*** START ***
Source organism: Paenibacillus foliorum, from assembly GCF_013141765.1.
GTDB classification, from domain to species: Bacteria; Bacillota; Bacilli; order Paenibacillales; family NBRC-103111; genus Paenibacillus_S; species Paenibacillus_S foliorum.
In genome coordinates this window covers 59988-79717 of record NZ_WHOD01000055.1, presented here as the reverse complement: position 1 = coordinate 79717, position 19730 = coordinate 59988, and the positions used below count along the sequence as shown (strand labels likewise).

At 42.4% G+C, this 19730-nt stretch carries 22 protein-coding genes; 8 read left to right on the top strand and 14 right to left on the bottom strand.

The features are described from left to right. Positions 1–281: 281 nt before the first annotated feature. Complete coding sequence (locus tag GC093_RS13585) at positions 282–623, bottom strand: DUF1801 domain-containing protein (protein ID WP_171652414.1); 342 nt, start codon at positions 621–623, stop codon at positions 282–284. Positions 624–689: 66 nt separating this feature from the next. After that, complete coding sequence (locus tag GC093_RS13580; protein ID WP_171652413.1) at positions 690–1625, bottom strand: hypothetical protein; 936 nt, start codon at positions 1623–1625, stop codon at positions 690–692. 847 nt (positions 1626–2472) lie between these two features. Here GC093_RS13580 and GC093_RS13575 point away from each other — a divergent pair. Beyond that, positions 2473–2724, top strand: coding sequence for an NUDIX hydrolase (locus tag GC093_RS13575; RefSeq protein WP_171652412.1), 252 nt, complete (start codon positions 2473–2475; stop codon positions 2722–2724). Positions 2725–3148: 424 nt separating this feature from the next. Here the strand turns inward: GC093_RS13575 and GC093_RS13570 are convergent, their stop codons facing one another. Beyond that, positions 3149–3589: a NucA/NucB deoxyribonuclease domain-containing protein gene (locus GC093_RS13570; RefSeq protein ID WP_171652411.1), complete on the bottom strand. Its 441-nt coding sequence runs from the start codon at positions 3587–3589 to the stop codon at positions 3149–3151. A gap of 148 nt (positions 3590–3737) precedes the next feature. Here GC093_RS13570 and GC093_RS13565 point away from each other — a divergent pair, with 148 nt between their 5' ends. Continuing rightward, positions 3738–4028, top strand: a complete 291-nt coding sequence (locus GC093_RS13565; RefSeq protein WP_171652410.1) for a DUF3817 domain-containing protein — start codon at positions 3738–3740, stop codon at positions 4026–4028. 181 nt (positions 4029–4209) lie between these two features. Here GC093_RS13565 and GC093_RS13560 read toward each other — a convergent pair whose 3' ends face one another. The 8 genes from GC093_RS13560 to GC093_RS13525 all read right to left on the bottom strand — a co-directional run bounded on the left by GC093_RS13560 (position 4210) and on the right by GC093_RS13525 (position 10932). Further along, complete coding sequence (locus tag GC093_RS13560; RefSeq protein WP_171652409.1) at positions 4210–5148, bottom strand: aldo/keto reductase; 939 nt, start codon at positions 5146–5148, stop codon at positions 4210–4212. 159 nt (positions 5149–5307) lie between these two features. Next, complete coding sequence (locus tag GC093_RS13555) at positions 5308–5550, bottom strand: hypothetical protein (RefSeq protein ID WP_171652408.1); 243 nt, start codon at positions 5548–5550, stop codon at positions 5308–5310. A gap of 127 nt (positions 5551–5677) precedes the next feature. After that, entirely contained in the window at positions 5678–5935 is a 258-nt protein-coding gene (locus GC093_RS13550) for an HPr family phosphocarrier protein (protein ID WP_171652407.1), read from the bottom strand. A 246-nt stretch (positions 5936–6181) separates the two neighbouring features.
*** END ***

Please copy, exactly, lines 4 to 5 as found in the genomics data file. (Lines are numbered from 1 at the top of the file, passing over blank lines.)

At 42.4% G+C, this 19730-nt stretch carries 22 protein-coding genes; 8 read left to right on the top strand and 14 right to left on the bottom strand.

The features are described from left to right. Positions 1–281: 281 nt before the first annotated feature. Complete coding sequence (locus tag GC093_RS13585) at positions 282–623, bottom strand: DUF1801 domain-containing protein (protein ID WP_171652414.1); 342 nt, start codon at positions 621–623, stop codon at positions 282–284. Positions 624–689: 66 nt separating this feature from the next. After that, complete coding sequence (locus tag GC093_RS13580; protein ID WP_171652413.1) at positions 690–1625, bottom strand: hypothetical protein; 936 nt, start codon at positions 1623–1625, stop codon at positions 690–692. 847 nt (positions 1626–2472) lie between these two features. Here GC093_RS13580 and GC093_RS13575 point away from each other — a divergent pair. Beyond that, positions 2473–2724, top strand: coding sequence for an NUDIX hydrolase (locus tag GC093_RS13575; RefSeq protein WP_171652412.1), 252 nt, complete (start codon positions 2473–2475; stop codon positions 2722–2724). Positions 2725–3148: 424 nt separating this feature from the next. Here the strand turns inward: GC093_RS13575 and GC093_RS13570 are convergent, their stop codons facing one another. Beyond that, positions 3149–3589: a NucA/NucB deoxyribonuclease domain-containing protein gene (locus GC093_RS13570; RefSeq protein ID WP_171652411.1), complete on the bottom strand. Its 441-nt coding sequence runs from the start codon at positions 3587–3589 to the stop codon at positions 3149–3151. A gap of 148 nt (positions 3590–3737) precedes the next feature. Here GC093_RS13570 and GC093_RS13565 point away from each other — a divergent pair, with 148 nt between their 5' ends. Continuing rightward, positions 3738–4028, top strand: a complete 291-nt coding sequence (locus GC093_RS13565; RefSeq protein WP_171652410.1) for a DUF3817 domain-containing protein — start codon at positions 3738–3740, stop codon at positions 4026–4028. 181 nt (positions 4029–4209) lie between these two features. Here GC093_RS13565 and GC093_RS13560 read toward each other — a convergent pair whose 3' ends face one another. The 8 genes from GC093_RS13560 to GC093_RS13525 all read right to left on the bottom strand — a co-directional run bounded on the left by GC093_RS13560 (position 4210) and on the right by GC093_RS13525 (position 10932). Further along, complete coding sequence (locus tag GC093_RS13560; RefSeq protein WP_171652409.1) at positions 4210–5148, bottom strand: aldo/keto reductase; 939 nt, start codon at positions 5146–5148, stop codon at positions 4210–4212. 159 nt (positions 5149–5307) lie between these two features. Next, complete coding sequence (locus tag GC093_RS13555) at positions 5308–5550, bottom strand: hypothetical protein (RefSeq protein ID WP_171652408.1); 243 nt, start codon at positions 5548–5550, stop codon at positions 5308–5310. A gap of 127 nt (positions 5551–5677) precedes the next feature. After that, entirely contained in the window at positions 5678–5935 is a 258-nt protein-coding gene (locus GC093_RS13550) for an HPr family phosphocarrier protein (protein ID WP_171652407.1), read from the bottom strand. A 246-nt stretch (positions 5936–6181) separates the two neighbouring features.